Loom and Shuttle Guild



de Young Museum ( http://deyoung.famsf.org/exhibitions)

Kay Sekimachi: Student, Teacher, Artist, T.B.Walker Textile Education Gallery, de Young Museum, Until November 6, 2016

On the Grid: Textile and Minimalism, Wais and Knowles Costume and Textile Arts Galleries, June 23, 2016 – April 2, 2017

The South Sumatran Ship Cloth, The Gallery of Oceanic Arts, April 2, 2016 – February 12, 2017

San Jose Museum of Quilts and Textiles

July 8, 2016- October 2, 2016
Wedding Dress: Yesterday, Today and Tomorrow,  
Borrowing from local cultural organizations collectors, designers and History of San Jose, this show will illuminate the evolution of the wedding dress, ethnic similarities and differences, and explore new questions raised by the legalization of same-sex marriage. Included in the collection will be a colorful 17′ Moroccan wedding belt, a dress worn by  Josie Eldridge Crump in 1895 and a DIY dress designed around a bride’s tattoos. Traditions are clearly no longer limited to something borrowed and something blue. The exhibition is guest curated by Kate Eilertsen who says,  ” Whether it is a traditional kimono, red sari or satin Flapper era dress, the wedding dress reveals much about the traditions and history of communities around the world.”

Until October 2, 2016,  Mike McNamara: Wedding Ring Explosion.  From the SJMQT site: “Over the past twenty years, Mike McNamara “Mac” has made twenty-one Double Wedding Ring quilts for his couple friends and family, gay and straight. Early on, he made his own version of these quilts. The first designs were started with two intersecting gold rings. Subsequent versions evolved into quilts with gold arcs and hints of rings. Long before gay marriage became the law of the land, his Double Wedding Rings quilts included gay friends and family members. Like the Wedding Dress clothing exhibit, Mac’s quilts look at how wedding quilt traditions have changed over the centuries and how 21st century quilt makers are celebrating today’s marriages.”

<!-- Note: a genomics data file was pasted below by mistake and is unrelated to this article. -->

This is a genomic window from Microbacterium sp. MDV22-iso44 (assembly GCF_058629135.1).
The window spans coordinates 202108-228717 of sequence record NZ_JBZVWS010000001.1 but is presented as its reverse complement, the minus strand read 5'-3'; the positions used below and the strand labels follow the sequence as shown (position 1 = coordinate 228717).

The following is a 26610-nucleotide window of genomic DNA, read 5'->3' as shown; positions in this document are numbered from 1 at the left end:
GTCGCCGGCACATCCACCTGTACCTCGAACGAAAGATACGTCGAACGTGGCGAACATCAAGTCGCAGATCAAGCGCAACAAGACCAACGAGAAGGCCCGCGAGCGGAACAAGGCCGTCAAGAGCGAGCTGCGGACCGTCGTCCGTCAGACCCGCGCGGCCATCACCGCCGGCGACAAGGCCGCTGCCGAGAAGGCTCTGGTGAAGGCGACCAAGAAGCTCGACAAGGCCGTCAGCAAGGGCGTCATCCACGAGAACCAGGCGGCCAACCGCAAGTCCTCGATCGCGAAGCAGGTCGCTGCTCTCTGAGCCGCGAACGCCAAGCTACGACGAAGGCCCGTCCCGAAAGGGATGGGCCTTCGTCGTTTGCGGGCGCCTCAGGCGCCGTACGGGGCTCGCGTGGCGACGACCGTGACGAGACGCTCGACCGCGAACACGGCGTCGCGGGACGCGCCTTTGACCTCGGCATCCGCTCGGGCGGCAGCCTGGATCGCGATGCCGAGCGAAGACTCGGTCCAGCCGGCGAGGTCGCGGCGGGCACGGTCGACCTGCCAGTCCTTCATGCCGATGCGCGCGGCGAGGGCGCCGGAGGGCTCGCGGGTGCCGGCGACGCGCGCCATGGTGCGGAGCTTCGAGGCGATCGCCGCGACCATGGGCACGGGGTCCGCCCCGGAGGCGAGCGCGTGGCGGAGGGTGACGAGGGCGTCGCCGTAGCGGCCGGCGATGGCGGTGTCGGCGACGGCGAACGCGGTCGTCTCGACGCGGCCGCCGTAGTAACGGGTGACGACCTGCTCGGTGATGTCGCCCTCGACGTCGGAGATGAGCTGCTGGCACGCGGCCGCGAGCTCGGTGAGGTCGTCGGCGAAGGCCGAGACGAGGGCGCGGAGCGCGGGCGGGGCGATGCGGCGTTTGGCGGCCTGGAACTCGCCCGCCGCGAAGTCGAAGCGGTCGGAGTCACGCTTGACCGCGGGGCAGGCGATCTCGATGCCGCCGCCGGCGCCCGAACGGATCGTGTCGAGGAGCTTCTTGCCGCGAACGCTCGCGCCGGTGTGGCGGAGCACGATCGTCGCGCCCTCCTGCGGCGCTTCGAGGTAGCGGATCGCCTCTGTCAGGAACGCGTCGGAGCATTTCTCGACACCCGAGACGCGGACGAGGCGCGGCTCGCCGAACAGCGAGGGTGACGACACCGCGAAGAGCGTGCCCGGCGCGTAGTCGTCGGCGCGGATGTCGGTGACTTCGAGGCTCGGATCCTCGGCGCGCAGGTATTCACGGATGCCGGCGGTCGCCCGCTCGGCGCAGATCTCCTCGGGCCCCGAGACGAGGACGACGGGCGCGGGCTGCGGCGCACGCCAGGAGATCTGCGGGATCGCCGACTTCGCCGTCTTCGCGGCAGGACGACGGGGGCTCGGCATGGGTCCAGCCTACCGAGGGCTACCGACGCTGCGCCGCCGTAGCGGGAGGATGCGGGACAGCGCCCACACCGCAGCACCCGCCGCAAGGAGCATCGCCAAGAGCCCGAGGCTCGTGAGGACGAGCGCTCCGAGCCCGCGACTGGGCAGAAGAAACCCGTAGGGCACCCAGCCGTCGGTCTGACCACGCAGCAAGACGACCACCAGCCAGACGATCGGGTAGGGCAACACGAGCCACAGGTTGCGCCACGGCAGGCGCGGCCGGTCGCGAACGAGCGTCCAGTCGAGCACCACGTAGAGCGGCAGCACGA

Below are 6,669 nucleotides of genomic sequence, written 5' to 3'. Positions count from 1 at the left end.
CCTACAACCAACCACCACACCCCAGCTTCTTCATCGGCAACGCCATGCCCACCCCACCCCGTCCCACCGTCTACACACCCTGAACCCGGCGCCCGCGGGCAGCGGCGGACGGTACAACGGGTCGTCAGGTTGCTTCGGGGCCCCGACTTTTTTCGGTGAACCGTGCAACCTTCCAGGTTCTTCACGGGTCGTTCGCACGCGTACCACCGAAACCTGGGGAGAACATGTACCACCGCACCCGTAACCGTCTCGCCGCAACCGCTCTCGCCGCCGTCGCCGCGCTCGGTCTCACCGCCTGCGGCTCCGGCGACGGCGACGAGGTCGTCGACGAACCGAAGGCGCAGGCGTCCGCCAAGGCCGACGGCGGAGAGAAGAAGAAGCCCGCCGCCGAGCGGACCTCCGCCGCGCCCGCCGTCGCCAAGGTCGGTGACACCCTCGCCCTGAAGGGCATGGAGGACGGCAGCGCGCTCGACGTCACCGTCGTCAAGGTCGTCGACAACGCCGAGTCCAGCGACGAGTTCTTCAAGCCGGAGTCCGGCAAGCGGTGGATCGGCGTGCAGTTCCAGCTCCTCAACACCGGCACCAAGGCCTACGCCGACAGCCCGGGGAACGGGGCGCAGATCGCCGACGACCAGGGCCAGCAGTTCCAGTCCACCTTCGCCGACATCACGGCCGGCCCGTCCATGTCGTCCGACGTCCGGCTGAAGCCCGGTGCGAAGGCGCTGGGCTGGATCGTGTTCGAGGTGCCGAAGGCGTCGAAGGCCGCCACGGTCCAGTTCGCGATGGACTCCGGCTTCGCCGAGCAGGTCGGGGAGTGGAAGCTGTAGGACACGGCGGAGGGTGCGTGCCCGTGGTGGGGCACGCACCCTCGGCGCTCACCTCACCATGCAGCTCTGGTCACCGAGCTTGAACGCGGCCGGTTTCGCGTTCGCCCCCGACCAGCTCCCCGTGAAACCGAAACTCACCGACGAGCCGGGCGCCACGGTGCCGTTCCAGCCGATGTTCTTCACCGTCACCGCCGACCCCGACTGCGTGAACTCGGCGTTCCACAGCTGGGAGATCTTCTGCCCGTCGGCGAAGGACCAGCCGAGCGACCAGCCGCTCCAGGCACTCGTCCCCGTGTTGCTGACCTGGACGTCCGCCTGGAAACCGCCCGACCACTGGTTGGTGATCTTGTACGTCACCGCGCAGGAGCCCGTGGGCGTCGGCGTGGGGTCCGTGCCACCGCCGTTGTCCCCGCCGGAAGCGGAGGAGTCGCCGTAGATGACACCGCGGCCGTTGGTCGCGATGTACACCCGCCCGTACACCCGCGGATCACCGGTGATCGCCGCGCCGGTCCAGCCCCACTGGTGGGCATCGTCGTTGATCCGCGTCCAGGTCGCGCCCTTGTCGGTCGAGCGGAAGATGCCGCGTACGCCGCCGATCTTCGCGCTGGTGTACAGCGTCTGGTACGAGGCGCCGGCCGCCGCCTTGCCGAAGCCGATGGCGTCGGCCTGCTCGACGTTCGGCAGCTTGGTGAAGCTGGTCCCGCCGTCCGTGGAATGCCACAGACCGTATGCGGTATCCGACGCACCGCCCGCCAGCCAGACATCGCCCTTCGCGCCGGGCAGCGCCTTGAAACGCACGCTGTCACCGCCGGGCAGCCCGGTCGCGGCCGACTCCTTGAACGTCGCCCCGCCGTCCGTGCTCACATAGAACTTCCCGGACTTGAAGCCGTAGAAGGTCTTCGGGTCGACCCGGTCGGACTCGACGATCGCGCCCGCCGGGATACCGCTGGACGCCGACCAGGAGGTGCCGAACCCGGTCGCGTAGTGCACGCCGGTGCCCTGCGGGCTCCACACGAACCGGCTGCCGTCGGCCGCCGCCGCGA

October 7-November 27, 2016: Lines, Angles and Shapes.  From the SJMQT site: “In the exhibit Lines, Angles, and Shapes, at the San Jose Museum of Quilts and
Textiles, three Northern California fiber artists explore architectural themes. Whether
drawing inspiration from actual buildings or pure imagination, each artist reveals her
way of expressing angle, perspective, line, and shape through her use of value, color,
and scale. The quilts ask viewers to consider the visual strength of the masonry, wood
and steel as they are depicted in the supple, fluid medium of cloth.”

October 7-January 15, 2017: Hmong Story Cloths: Stitching a History. From the SJMQT site: “Chronicling the lives of the Hmong people of Laos, Story Cloths are vibrant and intricate needlework that developed out of refugee camps following the Vietnam War. As an alternative to written language, village women would stitch cloth at night to document and communicate the story of their daily lives: collecting water, harvesting, transforming hemp into fabric and also the highlights of their lives: escaping a great flood, New Year festivities, and marriage rituals. The story cloths offer an intimate view into the cultural legacy and resilience of the Hmong people.”